Plaxica, a technology and licensing company is able to save time and money on piloting and testing new manufacturing processes thanks to a software application developed with the help of Teesside University.
The company, which has a pilot plant at the Wilton Centre in Redcar, has used Aspentech software to construct a program which allows the company to simulate how different operating conditions affect the manufacturing process. Plaxica develops next generation biopolymers, particularly polylactic acid (PLA), from renewable resources.
The process simulation program has the potential to save the company large amounts of money and time by increasing efficiency and avoiding costly outlay on piloting equipment. It was developed with the help of a Knowledge Exchange Internship, unique to Teesside University.
David Gibney, a Cambridge University Chemical Engineering graduate, had a key role in creating and setting up the Aspentech software, which is typically used in process engineering settings.
He said: 'The simulation allows Plaxica to test process modifications prior to implementation on the pilot plant. The pilot plant is configured to only run at a small scale, but using the simulation you can estimate process variables at world scale. As we gain more confidence in the pilot plant, and the data it produces to validate the model, we are able to deviate from standard operating conditions to optimise the process.'
'The model is able to prove to potential clients and investors that the process is viable and capable at commercial scales. It’s also now part of our knowledge base and can be used for other projects. The output from the model will also be used to show potential clients how the process could be configured for their particular requirements. As an SME we have a limited research budget, and the KEI enabled us to access relevant expertise. We knew that we wanted to recruit a graduate, and the KEI helped to fund that and also gave us the academic support with the University which was fantastic.'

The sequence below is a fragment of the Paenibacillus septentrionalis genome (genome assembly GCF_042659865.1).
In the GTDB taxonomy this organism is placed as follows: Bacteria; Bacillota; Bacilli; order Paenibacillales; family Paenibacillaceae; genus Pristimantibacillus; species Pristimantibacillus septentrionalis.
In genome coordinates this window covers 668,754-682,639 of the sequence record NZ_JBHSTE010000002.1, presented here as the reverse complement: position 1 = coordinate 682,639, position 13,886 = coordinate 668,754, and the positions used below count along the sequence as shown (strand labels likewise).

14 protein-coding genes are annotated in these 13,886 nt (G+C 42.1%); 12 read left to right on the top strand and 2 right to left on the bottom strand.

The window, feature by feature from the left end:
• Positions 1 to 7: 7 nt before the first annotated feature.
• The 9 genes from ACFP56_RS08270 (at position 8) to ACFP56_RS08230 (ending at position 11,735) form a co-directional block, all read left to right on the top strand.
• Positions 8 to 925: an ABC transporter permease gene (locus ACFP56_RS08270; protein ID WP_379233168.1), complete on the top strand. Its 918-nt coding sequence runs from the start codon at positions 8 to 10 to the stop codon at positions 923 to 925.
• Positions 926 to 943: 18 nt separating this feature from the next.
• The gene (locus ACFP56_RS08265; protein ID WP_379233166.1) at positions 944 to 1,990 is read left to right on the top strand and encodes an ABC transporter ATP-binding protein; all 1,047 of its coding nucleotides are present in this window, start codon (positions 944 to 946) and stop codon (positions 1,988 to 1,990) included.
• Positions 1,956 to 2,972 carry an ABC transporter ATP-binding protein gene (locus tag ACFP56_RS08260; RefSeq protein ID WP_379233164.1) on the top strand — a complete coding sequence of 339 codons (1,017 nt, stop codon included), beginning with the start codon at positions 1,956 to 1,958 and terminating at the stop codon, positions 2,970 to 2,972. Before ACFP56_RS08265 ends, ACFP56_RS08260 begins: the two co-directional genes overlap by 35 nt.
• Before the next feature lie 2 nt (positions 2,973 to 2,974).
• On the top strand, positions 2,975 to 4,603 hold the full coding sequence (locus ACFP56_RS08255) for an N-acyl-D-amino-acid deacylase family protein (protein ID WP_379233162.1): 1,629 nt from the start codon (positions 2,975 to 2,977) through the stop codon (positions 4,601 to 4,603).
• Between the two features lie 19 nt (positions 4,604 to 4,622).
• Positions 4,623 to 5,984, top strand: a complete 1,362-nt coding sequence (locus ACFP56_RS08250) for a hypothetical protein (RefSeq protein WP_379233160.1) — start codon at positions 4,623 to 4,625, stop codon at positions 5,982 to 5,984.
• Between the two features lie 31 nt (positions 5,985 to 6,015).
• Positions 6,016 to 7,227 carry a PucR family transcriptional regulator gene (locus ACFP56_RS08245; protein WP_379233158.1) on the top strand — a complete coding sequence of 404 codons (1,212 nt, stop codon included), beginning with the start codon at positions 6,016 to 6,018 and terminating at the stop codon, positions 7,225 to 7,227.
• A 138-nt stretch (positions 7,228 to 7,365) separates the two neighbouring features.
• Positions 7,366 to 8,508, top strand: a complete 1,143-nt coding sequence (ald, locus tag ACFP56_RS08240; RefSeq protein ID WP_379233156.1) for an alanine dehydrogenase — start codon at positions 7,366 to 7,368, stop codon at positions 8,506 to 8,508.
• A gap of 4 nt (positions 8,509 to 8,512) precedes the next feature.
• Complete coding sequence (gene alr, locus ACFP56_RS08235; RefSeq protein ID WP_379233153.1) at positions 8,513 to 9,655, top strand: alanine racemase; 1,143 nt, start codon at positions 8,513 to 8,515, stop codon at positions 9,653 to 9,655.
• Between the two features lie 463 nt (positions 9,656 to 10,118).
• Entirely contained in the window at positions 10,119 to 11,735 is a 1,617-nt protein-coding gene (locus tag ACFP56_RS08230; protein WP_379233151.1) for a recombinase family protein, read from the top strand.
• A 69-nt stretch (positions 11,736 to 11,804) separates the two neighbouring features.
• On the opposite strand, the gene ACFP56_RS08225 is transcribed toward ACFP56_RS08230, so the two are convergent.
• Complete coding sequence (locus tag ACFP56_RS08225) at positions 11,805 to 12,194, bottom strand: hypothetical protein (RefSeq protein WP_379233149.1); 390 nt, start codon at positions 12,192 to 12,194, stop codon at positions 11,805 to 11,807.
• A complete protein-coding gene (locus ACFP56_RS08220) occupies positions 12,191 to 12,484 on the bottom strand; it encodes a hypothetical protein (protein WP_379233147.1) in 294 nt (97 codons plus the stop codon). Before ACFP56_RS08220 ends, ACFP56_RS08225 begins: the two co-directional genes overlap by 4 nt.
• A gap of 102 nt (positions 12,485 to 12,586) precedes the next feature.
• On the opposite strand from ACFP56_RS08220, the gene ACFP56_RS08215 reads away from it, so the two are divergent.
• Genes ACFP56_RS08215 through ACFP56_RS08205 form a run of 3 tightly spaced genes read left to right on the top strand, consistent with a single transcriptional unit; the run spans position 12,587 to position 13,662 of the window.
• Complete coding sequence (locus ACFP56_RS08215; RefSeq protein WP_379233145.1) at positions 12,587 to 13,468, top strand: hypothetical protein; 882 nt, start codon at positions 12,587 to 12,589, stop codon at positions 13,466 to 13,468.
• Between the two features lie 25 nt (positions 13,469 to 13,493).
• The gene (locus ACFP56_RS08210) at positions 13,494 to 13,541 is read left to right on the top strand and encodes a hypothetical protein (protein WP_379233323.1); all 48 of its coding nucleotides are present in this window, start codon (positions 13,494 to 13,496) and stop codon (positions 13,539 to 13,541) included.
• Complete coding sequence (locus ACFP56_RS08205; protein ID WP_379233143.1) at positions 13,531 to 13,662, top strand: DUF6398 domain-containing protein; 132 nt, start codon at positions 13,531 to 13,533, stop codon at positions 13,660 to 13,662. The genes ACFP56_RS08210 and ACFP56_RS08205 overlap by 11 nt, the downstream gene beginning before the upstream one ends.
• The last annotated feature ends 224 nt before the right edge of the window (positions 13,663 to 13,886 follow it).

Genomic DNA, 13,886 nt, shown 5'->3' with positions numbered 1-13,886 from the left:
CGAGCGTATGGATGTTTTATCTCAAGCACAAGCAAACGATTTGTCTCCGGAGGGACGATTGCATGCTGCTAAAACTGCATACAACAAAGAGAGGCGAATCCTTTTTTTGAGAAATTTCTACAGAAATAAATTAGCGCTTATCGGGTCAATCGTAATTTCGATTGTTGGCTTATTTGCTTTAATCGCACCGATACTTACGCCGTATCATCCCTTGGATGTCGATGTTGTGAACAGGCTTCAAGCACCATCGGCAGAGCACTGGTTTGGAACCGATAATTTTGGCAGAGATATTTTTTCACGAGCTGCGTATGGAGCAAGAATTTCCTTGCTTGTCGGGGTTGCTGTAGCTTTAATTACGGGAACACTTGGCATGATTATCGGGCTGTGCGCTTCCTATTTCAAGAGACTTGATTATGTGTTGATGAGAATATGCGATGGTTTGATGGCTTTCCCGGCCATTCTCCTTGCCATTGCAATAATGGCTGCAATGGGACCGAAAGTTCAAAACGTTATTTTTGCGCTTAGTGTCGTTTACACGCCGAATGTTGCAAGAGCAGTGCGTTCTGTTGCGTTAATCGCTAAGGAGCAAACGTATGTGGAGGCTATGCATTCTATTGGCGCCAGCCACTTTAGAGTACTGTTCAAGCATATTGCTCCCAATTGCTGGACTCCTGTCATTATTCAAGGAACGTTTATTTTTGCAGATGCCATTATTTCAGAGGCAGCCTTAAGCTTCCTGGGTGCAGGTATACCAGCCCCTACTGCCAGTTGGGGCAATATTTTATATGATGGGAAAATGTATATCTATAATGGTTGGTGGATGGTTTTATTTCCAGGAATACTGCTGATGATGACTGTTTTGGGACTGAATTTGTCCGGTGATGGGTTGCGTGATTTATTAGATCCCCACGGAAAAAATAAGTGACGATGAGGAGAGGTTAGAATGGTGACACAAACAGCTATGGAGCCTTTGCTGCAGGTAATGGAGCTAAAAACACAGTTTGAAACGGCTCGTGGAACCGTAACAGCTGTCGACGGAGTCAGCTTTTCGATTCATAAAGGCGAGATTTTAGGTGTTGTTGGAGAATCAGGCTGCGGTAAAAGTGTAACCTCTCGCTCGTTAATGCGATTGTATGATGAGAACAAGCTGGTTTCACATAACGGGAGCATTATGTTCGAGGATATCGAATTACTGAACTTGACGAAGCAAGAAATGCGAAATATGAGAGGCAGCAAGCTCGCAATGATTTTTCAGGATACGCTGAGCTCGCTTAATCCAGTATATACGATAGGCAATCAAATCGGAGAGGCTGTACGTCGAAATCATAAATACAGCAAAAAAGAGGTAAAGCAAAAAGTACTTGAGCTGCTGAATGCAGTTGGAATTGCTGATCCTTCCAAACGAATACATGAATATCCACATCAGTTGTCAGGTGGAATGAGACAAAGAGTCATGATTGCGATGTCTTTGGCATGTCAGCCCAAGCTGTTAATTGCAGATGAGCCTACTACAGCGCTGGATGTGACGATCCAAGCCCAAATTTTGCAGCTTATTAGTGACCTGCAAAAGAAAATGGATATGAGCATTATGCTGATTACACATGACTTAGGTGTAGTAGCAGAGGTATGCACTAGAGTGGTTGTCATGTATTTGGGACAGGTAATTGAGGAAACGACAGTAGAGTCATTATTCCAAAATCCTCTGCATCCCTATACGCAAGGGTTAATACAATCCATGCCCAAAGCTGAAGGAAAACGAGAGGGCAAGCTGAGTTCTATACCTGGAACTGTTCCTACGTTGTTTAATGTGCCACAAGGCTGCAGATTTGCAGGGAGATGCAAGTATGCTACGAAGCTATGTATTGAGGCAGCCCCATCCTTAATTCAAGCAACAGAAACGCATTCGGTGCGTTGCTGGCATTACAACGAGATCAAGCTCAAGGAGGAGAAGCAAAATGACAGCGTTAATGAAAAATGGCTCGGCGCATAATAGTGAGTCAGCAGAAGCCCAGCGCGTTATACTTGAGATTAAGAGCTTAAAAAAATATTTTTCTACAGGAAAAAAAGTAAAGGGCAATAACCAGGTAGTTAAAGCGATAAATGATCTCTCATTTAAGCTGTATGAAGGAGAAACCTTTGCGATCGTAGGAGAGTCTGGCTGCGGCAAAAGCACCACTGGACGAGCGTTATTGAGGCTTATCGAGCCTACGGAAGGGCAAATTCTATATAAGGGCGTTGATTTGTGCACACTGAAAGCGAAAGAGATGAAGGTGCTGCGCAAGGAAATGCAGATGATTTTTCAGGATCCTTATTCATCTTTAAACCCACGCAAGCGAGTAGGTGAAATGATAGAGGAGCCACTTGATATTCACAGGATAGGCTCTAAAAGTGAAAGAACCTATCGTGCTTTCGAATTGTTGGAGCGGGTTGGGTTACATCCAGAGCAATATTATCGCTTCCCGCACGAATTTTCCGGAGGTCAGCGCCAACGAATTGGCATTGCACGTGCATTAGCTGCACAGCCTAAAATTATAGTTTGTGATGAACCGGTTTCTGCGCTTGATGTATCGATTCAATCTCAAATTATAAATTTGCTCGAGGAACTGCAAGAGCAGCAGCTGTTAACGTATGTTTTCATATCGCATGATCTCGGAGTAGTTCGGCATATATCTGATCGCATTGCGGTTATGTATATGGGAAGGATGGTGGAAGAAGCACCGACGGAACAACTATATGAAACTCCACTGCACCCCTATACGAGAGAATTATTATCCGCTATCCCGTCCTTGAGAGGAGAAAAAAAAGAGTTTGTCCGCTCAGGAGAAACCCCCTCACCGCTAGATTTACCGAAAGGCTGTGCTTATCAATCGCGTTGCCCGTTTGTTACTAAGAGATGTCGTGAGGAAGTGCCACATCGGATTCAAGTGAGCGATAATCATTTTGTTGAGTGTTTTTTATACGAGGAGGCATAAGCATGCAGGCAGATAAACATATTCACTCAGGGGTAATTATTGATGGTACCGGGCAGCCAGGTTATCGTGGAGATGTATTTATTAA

This project is part-financed by the European Regional Development Fund (ERDF), managed by the Department for Communities and Local Government, securing £300m investment.
The project will make a major contribution to the ambition of the ERDF Competitive Programme 2007-13 and by increasing the numbers and survival of business start ups in the region and increasing business productivity.